Guidelines for the Safe and Humane Handling and Release of Bycaught Small Cetaceans from Fishing Gear

Hamer DJ, Minton G. Guidelines for the Safe and Humane Handling and Release of Bycaught Small Cetaceans from Fishing Gear. Bonn, Germany: UNEP/CMS & WWF; 2020 p. 50. Available from: https://www.cms.int/en/publication/guidelines-safe-and-humane-handling-and-release-bycaught-small-cetaceans-fishing-gear
Freely available?: 
Yes
Summary available?: 
No
Type: Report

These guidelines, in their full text format, are intended to provide fisheries managers at any level, as well as those who work with fisheries to improve their sustainability, with bestpractice methodology on the safe and humane handling and release of small cetaceans accidentally bycaught in fishing gear. They are intended to enable managers and ‘trainers’, as well as anyone involved with fisheries policy or management to understand the rationale and need for ‘best practice’, as well as the science that supports the recommended practices.

The illustrations provided with these guidelines, as well as the bullet-pointed handling notes, can be used to develop 2-page laminated fisher-friendly ‘Flips’ (ready reckoners) that contain clear, concise, bullet-pointed instructions pertinent to each specific fishery.

Mitigation of Elasmobranch Bycatch in Trawlers: A Case Study in Indian Fisheries

Gupta T, Booth H, Arlidge W, Rao C, Manoharakrishnan M, Namboothri N, Shanker K, Milner-Gulland EJ. Mitigation of Elasmobranch Bycatch in Trawlers: A Case Study in Indian Fisheries. Frontiers in Marine Science [Internet]. 2020 ;7. Available from: https://www.frontiersin.org/articles/10.3389/fmars.2020.00571/full?utm_source=F-AAE&utm_medium=EMLF&utm_campaign=MRK_1391749_45_Marine_20200730_arts_A
Freely available?: 
Yes
Summary available?: 
No
Type: Journal Article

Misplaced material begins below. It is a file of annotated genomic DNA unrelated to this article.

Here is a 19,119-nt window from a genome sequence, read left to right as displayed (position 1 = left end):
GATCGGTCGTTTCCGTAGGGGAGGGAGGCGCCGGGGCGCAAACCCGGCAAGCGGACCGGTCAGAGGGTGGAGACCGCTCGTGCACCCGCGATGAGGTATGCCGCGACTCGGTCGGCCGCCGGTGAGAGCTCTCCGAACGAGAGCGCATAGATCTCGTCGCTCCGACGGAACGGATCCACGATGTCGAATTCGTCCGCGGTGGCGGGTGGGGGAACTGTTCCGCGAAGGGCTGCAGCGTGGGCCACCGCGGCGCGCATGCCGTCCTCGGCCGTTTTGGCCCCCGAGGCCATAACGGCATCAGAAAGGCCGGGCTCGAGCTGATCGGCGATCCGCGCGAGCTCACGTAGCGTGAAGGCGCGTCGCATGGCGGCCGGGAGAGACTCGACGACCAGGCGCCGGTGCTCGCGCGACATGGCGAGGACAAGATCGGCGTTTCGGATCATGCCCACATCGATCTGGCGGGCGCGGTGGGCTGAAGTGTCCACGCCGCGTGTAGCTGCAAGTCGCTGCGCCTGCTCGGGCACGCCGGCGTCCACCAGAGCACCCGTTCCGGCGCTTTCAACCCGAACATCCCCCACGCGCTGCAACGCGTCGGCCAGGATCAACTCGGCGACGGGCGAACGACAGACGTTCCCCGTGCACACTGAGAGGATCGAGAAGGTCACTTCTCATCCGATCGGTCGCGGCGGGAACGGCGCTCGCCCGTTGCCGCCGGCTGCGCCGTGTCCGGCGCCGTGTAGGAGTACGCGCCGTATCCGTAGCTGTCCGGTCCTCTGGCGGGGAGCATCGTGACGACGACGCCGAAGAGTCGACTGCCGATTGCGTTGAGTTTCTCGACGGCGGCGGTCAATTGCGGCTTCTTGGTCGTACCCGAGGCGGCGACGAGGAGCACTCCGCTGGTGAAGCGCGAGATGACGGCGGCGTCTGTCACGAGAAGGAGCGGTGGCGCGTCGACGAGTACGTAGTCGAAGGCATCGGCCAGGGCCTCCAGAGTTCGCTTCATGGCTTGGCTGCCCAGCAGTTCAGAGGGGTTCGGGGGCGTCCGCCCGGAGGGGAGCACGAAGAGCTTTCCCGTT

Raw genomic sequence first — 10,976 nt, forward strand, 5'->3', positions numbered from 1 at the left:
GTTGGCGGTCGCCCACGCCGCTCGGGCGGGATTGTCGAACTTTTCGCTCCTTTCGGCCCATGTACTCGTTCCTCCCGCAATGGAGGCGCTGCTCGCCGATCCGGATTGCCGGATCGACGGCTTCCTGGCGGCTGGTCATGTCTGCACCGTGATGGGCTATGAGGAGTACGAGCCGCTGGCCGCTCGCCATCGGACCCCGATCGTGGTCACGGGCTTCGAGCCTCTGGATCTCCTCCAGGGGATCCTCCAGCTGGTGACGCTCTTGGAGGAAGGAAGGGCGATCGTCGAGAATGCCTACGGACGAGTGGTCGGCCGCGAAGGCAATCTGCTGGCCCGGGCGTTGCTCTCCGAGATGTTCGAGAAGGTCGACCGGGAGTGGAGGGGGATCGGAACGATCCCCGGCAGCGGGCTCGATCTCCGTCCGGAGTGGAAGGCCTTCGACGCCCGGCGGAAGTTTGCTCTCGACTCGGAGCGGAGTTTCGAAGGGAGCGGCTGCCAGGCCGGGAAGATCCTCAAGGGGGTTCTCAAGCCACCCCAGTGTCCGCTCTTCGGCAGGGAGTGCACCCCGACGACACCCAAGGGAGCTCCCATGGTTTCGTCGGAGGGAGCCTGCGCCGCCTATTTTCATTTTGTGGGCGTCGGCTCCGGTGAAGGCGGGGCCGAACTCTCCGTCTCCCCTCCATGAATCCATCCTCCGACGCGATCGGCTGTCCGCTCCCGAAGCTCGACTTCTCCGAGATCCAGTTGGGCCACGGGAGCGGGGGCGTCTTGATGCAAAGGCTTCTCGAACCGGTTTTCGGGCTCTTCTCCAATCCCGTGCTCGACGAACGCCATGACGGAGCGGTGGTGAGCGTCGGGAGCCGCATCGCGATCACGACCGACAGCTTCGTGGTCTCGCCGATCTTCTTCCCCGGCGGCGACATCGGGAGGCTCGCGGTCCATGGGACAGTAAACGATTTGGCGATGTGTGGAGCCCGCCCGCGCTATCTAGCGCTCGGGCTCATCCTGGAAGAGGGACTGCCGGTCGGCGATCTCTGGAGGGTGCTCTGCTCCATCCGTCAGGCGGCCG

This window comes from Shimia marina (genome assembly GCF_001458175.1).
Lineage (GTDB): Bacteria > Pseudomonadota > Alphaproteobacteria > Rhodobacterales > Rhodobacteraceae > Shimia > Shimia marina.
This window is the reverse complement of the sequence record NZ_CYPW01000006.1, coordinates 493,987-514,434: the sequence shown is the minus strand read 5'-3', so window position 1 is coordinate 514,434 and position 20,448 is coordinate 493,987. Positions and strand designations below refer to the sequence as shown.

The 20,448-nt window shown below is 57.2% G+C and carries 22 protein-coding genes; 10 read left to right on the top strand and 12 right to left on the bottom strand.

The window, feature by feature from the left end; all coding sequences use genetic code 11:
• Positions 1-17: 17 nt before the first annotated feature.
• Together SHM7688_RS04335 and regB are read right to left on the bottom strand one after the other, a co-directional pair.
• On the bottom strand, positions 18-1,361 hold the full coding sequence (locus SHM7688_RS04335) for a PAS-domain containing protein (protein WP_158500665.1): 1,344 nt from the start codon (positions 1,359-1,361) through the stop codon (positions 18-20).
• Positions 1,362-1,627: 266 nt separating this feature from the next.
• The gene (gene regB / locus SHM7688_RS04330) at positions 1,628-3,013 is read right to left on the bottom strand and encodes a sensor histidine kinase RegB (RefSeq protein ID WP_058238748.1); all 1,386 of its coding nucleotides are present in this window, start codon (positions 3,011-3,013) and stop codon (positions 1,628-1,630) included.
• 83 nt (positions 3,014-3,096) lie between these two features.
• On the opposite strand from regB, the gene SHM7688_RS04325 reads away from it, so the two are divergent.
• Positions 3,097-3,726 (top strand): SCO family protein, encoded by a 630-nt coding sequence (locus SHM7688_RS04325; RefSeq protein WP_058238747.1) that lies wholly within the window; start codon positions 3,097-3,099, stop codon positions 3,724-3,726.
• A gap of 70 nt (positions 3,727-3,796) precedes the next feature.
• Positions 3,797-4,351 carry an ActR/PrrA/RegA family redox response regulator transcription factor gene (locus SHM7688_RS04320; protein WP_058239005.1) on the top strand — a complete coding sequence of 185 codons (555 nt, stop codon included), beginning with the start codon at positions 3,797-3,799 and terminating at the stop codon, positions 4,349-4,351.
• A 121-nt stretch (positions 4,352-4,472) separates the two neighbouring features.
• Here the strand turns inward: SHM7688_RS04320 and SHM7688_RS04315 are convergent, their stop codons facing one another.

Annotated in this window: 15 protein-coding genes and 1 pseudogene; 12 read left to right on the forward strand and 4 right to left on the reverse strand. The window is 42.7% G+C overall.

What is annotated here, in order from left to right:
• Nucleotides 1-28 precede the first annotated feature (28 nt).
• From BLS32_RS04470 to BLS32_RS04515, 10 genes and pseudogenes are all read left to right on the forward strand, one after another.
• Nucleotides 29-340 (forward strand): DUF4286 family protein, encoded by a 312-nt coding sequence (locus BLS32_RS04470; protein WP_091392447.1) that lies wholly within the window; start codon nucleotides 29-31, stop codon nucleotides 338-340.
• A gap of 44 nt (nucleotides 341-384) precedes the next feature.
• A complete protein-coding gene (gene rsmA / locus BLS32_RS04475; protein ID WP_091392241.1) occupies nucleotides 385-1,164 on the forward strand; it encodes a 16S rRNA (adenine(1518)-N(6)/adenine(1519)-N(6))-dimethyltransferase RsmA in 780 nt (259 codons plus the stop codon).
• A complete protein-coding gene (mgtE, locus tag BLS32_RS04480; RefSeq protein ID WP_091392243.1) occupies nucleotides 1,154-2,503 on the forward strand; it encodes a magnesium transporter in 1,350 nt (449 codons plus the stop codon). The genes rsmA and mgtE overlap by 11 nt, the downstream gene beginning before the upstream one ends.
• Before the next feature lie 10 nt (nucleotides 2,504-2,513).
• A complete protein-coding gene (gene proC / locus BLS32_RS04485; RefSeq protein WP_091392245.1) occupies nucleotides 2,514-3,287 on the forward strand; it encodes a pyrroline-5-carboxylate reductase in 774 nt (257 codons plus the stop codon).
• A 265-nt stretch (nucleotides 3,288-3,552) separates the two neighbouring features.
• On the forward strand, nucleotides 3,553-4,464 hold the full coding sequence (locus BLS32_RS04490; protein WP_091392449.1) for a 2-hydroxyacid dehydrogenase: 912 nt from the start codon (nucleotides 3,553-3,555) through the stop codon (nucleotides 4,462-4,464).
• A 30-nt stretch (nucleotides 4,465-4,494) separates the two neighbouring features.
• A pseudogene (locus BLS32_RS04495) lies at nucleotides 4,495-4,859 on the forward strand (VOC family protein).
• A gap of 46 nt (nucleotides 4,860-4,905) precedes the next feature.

Bycatch poses a significant threat to marine megafauna, such as elasmobranchs. India has one of the highest elasmobranch landings globally, through both targeted catch and bycatch. As elasmobranchs contribute to food and livelihood security, there is a need for holistic approaches to bycatch mitigation. We adopt an interdisciplinary approach to critically assess a range of hypothetical measures for reducing elasmobranch capture in a trawler fishery on India’s west coast, using a risk-based mitigation hierarchy framework. Data were collected through landing surveys, interviews and a literature review, to assess the following potential management options for their technical effectiveness and socio-economic feasibility: (1) spatio-temporal closures; (2) net restrictions; (3) bycatch reduction devices (BRDs); and (4) live onboard release. Our study provides the first evidence-based and nuanced understanding of elasmobranch bycatch management for this fishery, and suggestions for future conservation and research efforts. Onboard release may be viable for species like guitarfish, with moderate chances of survival, and was the favored option among interview respondents due to minimal impact on earnings. While closures, net restrictions and BRDs may reduce elasmobranch capture, implementation will be challenging under present circumstances due to the potentially high impact on fisher income. Interventions for live release can therefore be used as a step toward ameliorating bycatch, while initiating longer-term engagement with the fishing community. Participatory monitoring can help address critical knowledge gaps in elasmobranch ecology. Spatio-temporal closures and gear restriction measures may then be developed through a bottom-up approach in the long term. Overall, the framework facilitated a holistic assessment of bycatch management to guide decision-making. Scaling-up and integrating such case studies across different species, fisheries and sites would support the formulation of a meaningful management plan for elasmobranch fisheries in India.